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Hofstra professors launch game design academy

Ideas and questions came like keystrokes, quick and sharp, as the roomful of designers brainstormed concepts for new computer games.

How about a game set in a classroom, one designer ventured, where the main character is a student trying to sneak out?

Another asked: Would there be obstacles like a teacher or a security guard locking the door? What about other types of traps – like a dead-end path?

Or maybe, a third designer suggested, the game should be set up like a scavenger hunt in which the student would have to find different keys to escape the classroom.

Roberto Joseph, an associate professor of educational technology, smiled. This was just what he had in mind when he and Blidi Stemn, associate professor of math education, launched Hofstra’s MathApps Saturday Academy, a game design program for local middle and high school students.

Dr. Robert Joseph works with students.
Dr. Roberto Joseph works with students.

“You guys are getting concepts just like my college kids here at Hofstra,” he told the group of about 25 students one morning about a month into the program.

“No idea is a bad idea,” he said. “The key word is ‘goal.’ What is the goal of the game? That’s a decision that as a designer, you have to make early on.”

The goal of the MathApps Saturday Academy, supported by a $30,000 grant from Motorola’s Innovation Generation program, is simple: teach math skills by making them a means to an end, namely building a game that kids want to play.

“They’re thinking – ‘I want my ball or my character to move from this point to that point, and how do I do that?’” Joseph said. “Now they’re motivated to learn math to make it happen.”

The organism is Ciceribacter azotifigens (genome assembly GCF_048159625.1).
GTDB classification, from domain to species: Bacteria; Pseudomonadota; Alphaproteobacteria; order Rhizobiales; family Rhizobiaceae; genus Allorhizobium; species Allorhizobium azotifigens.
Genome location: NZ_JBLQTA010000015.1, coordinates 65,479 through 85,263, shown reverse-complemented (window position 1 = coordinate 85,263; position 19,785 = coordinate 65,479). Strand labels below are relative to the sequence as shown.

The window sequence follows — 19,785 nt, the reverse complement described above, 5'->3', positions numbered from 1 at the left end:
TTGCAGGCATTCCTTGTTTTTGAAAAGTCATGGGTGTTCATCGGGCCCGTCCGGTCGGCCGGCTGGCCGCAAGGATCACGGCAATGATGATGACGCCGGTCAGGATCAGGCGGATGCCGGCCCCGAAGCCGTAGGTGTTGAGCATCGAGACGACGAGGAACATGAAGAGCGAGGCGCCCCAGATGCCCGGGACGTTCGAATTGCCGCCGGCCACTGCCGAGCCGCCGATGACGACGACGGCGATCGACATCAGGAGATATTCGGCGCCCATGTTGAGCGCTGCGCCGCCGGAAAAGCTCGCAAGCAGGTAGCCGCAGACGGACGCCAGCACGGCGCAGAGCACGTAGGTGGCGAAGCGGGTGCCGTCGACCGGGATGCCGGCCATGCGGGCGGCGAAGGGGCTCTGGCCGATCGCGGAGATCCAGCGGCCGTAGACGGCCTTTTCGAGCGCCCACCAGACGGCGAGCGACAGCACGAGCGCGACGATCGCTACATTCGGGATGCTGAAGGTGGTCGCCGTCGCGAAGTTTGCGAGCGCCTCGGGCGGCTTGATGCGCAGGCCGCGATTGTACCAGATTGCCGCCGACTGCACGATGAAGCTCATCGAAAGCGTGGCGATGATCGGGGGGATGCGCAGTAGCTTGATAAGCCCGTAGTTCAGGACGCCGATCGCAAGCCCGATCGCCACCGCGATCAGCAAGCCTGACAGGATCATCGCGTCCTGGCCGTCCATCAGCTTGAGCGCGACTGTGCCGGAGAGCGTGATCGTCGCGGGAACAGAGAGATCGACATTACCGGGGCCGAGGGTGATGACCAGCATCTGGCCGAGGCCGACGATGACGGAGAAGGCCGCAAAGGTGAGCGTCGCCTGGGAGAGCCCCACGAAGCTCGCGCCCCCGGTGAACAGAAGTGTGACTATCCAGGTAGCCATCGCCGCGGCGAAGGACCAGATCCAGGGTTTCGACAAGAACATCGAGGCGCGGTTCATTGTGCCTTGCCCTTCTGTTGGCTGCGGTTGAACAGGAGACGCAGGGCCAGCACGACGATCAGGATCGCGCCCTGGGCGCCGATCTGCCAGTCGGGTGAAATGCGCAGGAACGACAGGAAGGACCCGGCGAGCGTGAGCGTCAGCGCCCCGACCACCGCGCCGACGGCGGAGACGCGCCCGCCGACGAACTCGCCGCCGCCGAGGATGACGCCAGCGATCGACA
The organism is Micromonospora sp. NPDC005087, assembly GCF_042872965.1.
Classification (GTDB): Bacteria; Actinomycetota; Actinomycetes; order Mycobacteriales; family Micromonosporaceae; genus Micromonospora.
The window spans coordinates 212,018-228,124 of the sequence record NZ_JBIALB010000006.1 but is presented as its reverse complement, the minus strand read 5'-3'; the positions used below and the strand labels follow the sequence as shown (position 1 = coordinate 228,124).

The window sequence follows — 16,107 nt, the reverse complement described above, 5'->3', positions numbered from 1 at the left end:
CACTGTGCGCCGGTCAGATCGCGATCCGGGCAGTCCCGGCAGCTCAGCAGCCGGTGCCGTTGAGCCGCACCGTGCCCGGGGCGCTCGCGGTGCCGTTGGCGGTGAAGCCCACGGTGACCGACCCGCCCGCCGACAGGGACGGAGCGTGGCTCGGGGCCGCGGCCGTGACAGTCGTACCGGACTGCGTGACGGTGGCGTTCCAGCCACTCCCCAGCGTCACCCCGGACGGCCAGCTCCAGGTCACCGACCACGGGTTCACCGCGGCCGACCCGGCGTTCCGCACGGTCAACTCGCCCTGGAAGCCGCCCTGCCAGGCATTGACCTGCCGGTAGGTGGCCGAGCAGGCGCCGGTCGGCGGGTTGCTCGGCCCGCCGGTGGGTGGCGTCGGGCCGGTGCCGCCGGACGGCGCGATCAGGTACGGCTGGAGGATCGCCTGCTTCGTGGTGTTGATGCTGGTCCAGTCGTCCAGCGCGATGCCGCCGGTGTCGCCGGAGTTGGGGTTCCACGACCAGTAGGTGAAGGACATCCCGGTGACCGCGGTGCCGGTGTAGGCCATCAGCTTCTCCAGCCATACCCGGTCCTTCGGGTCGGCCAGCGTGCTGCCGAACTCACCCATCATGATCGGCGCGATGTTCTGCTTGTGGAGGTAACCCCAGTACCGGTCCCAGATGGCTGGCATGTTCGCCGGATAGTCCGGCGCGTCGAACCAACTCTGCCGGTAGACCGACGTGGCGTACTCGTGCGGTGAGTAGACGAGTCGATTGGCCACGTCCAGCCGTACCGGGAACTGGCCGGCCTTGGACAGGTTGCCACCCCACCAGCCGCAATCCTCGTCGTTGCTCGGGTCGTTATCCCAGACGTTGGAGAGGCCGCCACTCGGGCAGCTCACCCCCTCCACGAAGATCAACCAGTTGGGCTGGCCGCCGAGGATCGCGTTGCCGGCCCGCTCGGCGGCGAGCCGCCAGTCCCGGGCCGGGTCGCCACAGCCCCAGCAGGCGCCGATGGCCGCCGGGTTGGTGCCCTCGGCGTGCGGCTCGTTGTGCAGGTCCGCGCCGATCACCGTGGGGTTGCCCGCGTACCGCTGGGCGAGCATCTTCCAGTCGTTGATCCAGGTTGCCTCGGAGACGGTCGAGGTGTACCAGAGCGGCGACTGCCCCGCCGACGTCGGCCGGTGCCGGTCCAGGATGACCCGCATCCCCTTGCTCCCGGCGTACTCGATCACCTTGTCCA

Every Saturday morning, the diverse group of about 50 students in grades 6-9 spend three hours on campus with Joseph, Stemn, and several Hofstra students. They split up into two groups, and spend half their morning on game design, and the other on math skills, solving problems they don’t traditionally encounter in school to build logical reasoning ability.

“This is like an adult class right now,” said Paras Patel, Joseph’s graduate assistant, who is in the second year of Hofstra’s MS program in computer science. “I didn’t think they would get it. I gave them less credit than I should have. But they get it. They all get it.” Franshuas Rodriguez will be among the first to earn a degree from Hofstra’s new Technology for Learning program, which began in fall 2013. She is working with the MathApps Saturday Academy for one of her graduate classes. Two other students in the graduate program, Christopher Dazzo and Susan Byrns, as well as an undergraduate math education major, Ethan Batterman, also help out with the academy.

“I’m learning and teaching at the same time,” she said. “I’m not just behind a computer; I’m actually able to implement this in a classroom setting with students.” Rodriguez, a foreign language teacher, envisions using game design to teach principles of grammar to her students at Smithtown Christian School, a parochial high school in Smithtown, N.Y. “Technology is just another language,” she said.

Math Academy-2“It’s their language. If you’re going to be an educator, you need to be savvy about this.”

Nicolette Auld-Griffith, 12, a seventh-grader at Valley Stream South High School, loves solving math riddles and puzzles. “Three hours on a computer?” she said, her eyes widening. “I love this.”

The MathApps Saturday Academy even made a morning person out of Caroline Doglia, an eighth-grader at Wisdom Lane Middle School in Levittown, N.Y.

“It’s kind of like a whole new world,” she said. “I don’t like waking up early on Saturday mornings, but I don’t mind for this.”

After the brainstorming session that morning, Joseph put the students to work with Scratch, a free programming language used to create stories, animation and simple games. He took them through how to use keyboard strokes to create sounds and movement. “Now, just play around with it,” he said. “This is just the beginning.”

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